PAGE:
Episode 71: December 3, 2012
by Ben Greenfield
Did you stuff yourself full on Thanksgiving? Are you now in panic mode about how your waistline is going to handle all those holiday parties – not to mention a Christmas feast? Maybe your weight survived Thanksgiving unharmed, but threatens to explode as the holiday season progresses?
In a recent Get-Fit Guy newsletter, you learned a few simple tips to minimize holiday meal damage. And in this episode, you’ll learn how holiday weight gain happens, plus 5 very effective strategies for avoiding it.
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How to Avoid Holiday Weight Gain
Even though it’s probably no mystery to you, each of the tips below will remind you how you put on weight in the first place, and then give you the strategies to ensure it doesn’t happen this year:
Holiday Weight Gain Reason #1: Your Schedule Changes
Once the holidays arrive, your tidy, type-A, strictly scheduled world can begin to unravel. Suddenly you have 3- and 4-day weekends during which there is ample opportunity to sleep in and be lazy – not to mention the holiday parties with heavy eating and drinking on nights when you’d normally behave and go to bed early, gyms that close or have new, strange hours, and travel that takes you to new locations where exercising can seem like a stressful or confusing chore.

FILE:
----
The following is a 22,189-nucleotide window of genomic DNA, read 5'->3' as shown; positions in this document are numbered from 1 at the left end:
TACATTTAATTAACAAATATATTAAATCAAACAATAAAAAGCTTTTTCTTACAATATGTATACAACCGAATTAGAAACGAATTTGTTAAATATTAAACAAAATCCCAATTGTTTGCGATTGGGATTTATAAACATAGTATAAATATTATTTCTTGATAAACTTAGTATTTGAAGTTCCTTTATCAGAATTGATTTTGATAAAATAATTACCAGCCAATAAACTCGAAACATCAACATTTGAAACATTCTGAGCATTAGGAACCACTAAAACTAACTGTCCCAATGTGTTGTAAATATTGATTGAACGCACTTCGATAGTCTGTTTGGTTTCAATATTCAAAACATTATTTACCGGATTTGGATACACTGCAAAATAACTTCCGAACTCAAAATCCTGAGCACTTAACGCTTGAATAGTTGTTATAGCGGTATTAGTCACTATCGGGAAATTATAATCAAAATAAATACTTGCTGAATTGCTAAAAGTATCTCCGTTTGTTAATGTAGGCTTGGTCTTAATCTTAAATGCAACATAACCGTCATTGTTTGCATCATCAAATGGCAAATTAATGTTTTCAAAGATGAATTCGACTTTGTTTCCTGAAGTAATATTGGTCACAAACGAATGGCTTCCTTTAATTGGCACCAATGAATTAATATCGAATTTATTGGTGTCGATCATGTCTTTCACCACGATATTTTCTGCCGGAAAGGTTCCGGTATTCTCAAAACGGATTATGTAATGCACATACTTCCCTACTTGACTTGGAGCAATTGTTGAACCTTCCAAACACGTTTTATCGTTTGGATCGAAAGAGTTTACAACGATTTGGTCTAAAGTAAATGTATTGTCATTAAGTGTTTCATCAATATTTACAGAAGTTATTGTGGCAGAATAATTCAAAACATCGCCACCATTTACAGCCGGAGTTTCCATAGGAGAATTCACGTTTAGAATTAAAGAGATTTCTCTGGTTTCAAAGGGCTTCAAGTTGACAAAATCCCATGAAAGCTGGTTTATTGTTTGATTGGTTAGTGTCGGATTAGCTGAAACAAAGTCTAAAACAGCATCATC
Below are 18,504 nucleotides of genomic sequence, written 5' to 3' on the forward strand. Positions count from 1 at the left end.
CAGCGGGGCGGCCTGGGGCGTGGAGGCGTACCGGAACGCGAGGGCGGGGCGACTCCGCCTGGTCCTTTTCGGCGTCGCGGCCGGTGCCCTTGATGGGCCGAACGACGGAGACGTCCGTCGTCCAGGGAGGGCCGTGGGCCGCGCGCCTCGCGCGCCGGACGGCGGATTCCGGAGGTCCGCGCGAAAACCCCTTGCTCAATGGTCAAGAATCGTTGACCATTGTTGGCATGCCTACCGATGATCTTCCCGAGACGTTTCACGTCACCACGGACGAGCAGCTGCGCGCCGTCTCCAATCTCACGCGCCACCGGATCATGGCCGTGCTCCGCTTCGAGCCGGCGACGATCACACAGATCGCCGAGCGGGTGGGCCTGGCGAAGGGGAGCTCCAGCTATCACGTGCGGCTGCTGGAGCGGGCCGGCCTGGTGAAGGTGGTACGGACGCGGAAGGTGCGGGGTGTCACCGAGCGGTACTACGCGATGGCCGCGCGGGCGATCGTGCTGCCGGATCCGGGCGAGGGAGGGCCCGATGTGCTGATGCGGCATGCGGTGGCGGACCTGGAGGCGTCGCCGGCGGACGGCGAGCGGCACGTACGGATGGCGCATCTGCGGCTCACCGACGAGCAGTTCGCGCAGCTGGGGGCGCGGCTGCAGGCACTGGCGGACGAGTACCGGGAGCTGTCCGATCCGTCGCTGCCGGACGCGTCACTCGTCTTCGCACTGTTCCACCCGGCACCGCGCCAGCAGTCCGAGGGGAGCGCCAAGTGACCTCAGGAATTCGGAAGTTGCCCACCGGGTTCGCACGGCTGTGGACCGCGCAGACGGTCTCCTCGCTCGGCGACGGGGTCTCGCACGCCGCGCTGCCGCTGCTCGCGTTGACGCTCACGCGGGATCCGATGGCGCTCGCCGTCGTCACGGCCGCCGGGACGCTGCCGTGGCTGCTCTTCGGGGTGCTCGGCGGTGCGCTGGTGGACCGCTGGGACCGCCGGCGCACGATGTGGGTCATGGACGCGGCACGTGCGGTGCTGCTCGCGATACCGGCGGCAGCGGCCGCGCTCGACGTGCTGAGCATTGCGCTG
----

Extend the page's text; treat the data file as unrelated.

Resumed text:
So how can you handle these schedule snafus to avoid holiday weight gain?
One simple way: plan ahead!
For example, check with your gym in advance to find out what the holiday hours are, and on days when it may be closed or unavailable to you, plan on outdoor walks or runs, or home body weight exercise sessions. On long weekends, set exercise goals that get you moving and boosting your metabolism early, such as squeezing in 20 minutes of exercise before 9am. If you’re traveling, use Google maps to search for gyms nearby where you are staying, or pack elastic bands and running shoes and check out my article How To Stay Fit While Traveling for easy, no-excuses workouts on the go.
Holiday Weight Gain Reason #2: You're Stressed